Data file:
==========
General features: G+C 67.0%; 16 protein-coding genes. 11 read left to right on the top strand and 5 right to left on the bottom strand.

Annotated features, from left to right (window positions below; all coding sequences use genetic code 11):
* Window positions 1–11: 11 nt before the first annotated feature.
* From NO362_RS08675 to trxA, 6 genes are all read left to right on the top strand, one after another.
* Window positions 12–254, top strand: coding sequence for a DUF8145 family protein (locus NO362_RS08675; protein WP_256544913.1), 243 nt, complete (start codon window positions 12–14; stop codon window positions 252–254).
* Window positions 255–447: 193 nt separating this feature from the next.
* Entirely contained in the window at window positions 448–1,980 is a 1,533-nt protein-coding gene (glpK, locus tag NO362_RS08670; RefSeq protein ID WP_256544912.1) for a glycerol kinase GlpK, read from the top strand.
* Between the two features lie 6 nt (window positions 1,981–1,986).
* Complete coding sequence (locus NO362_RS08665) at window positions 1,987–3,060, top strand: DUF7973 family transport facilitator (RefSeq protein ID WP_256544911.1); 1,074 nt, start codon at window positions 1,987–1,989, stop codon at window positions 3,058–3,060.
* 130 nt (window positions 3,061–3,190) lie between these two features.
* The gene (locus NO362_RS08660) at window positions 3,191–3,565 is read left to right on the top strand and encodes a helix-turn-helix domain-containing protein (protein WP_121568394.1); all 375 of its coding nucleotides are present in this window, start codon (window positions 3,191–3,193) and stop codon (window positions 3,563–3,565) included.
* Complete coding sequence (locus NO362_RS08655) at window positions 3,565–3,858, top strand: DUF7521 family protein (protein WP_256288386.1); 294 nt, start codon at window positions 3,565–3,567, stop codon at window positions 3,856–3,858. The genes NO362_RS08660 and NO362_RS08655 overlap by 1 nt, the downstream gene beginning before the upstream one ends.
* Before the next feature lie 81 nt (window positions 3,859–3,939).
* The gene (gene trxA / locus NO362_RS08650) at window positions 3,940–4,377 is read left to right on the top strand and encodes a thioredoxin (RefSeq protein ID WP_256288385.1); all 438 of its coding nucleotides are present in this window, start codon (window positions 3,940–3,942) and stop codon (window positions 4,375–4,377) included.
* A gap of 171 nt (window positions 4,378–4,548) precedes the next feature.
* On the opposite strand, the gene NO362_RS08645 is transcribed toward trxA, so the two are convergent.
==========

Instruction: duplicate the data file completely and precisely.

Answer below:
General features: G+C 67.0%; 16 protein-coding genes. 11 read left to right on the top strand and 5 right to left on the bottom strand.

Annotated features, from left to right (window positions below; all coding sequences use genetic code 11):
* Window positions 1–11: 11 nt before the first annotated feature.
* From NO362_RS08675 to trxA, 6 genes are all read left to right on the top strand, one after another.
* Window positions 12–254, top strand: coding sequence for a DUF8145 family protein (locus NO362_RS08675; protein WP_256544913.1), 243 nt, complete (start codon window positions 12–14; stop codon window positions 252–254).
* Window positions 255–447: 193 nt separating this feature from the next.
* Entirely contained in the window at window positions 448–1,980 is a 1,533-nt protein-coding gene (glpK, locus tag NO362_RS08670; RefSeq protein ID WP_256544912.1) for a glycerol kinase GlpK, read from the top strand.
* Between the two features lie 6 nt (window positions 1,981–1,986).
* Complete coding sequence (locus NO362_RS08665) at window positions 1,987–3,060, top strand: DUF7973 family transport facilitator (RefSeq protein ID WP_256544911.1); 1,074 nt, start codon at window positions 1,987–1,989, stop codon at window positions 3,058–3,060.
* 130 nt (window positions 3,061–3,190) lie between these two features.
* The gene (locus NO362_RS08660) at window positions 3,191–3,565 is read left to right on the top strand and encodes a helix-turn-helix domain-containing protein (protein WP_121568394.1); all 375 of its coding nucleotides are present in this window, start codon (window positions 3,191–3,193) and stop codon (window positions 3,563–3,565) included.
* Complete coding sequence (locus NO362_RS08655) at window positions 3,565–3,858, top strand: DUF7521 family protein (protein WP_256288386.1); 294 nt, start codon at window positions 3,565–3,567, stop codon at window positions 3,856–3,858. The genes NO362_RS08660 and NO362_RS08655 overlap by 1 nt, the downstream gene beginning before the upstream one ends.
* Before the next feature lie 81 nt (window positions 3,859–3,939).
* The gene (gene trxA / locus NO362_RS08650) at window positions 3,940–4,377 is read left to right on the top strand and encodes a thioredoxin (RefSeq protein ID WP_256288385.1); all 438 of its coding nucleotides are present in this window, start codon (window positions 3,940–3,942) and stop codon (window positions 4,375–4,377) included.
* A gap of 171 nt (window positions 4,378–4,548) precedes the next feature.
* On the opposite strand, the gene NO362_RS08645 is transcribed toward trxA, so the two are convergent.